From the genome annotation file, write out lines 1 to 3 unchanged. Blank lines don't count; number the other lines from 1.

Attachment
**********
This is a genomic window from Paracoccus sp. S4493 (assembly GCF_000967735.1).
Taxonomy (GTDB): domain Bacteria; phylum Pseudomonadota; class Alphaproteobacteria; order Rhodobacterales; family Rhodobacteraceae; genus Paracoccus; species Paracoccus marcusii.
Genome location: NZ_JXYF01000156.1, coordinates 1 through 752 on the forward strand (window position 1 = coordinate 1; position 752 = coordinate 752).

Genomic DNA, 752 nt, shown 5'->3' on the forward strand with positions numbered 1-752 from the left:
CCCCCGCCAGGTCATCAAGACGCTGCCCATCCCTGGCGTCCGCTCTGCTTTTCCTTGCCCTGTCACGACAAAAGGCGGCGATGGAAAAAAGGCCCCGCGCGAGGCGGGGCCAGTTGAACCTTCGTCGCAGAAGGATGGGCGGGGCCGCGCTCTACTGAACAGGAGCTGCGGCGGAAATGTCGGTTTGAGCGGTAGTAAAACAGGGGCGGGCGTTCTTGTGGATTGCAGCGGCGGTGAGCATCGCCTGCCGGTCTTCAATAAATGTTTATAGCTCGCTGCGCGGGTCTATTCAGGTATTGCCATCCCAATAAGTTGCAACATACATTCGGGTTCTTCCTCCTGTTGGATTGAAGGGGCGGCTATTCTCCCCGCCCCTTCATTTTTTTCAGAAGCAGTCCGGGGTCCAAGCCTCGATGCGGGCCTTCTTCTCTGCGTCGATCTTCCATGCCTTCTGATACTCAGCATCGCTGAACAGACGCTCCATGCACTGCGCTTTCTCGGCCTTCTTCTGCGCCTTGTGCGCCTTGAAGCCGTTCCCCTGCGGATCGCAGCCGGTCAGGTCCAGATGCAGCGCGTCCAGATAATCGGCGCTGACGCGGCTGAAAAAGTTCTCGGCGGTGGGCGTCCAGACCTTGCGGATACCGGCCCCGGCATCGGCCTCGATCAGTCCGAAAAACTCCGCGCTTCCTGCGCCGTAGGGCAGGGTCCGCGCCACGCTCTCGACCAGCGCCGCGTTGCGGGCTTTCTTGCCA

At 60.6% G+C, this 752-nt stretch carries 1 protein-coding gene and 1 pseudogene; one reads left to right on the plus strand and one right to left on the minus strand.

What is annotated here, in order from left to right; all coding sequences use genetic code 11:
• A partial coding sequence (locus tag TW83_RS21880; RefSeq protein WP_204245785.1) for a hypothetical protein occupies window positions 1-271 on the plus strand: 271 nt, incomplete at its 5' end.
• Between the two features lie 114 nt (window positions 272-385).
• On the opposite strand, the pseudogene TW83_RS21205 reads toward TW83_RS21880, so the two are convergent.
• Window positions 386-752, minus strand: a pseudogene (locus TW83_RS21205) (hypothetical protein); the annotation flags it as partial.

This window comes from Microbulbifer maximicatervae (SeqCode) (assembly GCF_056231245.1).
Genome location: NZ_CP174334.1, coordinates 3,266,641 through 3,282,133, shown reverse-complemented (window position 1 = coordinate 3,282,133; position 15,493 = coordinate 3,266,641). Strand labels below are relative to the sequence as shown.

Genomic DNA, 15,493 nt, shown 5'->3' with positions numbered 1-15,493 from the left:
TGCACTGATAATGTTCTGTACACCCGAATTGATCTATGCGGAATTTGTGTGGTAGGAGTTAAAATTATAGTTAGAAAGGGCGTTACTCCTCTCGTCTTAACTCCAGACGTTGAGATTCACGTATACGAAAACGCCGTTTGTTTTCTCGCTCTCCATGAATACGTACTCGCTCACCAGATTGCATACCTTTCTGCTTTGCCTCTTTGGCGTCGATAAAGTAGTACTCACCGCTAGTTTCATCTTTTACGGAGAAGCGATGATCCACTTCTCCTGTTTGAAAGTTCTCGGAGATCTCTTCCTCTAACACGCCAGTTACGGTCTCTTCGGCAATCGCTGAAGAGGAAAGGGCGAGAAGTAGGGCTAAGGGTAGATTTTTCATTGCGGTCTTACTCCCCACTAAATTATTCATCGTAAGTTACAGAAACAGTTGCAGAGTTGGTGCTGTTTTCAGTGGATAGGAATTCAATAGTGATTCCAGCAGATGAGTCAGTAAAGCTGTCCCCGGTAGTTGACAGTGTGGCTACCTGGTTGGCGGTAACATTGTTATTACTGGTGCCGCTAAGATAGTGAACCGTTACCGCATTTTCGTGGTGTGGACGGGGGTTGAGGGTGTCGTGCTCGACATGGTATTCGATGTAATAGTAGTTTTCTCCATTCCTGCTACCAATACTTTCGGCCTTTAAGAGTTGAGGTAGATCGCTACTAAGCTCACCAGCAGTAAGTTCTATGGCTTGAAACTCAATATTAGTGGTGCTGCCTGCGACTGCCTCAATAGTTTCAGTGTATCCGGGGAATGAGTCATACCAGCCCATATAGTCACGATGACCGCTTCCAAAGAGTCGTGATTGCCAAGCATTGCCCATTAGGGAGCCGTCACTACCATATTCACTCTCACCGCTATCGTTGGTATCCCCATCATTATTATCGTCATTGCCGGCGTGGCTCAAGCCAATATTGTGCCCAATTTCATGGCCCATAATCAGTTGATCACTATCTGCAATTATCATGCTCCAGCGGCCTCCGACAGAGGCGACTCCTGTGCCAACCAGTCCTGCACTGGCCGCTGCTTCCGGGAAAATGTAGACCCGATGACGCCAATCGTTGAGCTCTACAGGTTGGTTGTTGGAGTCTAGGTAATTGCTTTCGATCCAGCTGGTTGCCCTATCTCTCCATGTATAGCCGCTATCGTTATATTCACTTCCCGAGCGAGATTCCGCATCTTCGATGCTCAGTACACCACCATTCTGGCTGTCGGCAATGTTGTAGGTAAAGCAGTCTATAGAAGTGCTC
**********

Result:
This is a genomic window from Paracoccus sp. S4493 (assembly GCF_000967735.1).
Taxonomy (GTDB): domain Bacteria; phylum Pseudomonadota; class Alphaproteobacteria; order Rhodobacterales; family Rhodobacteraceae; genus Paracoccus; species Paracoccus marcusii.
Genome location: NZ_JXYF01000156.1, coordinates 1 through 752 on the forward strand (window position 1 = coordinate 1; position 752 = coordinate 752).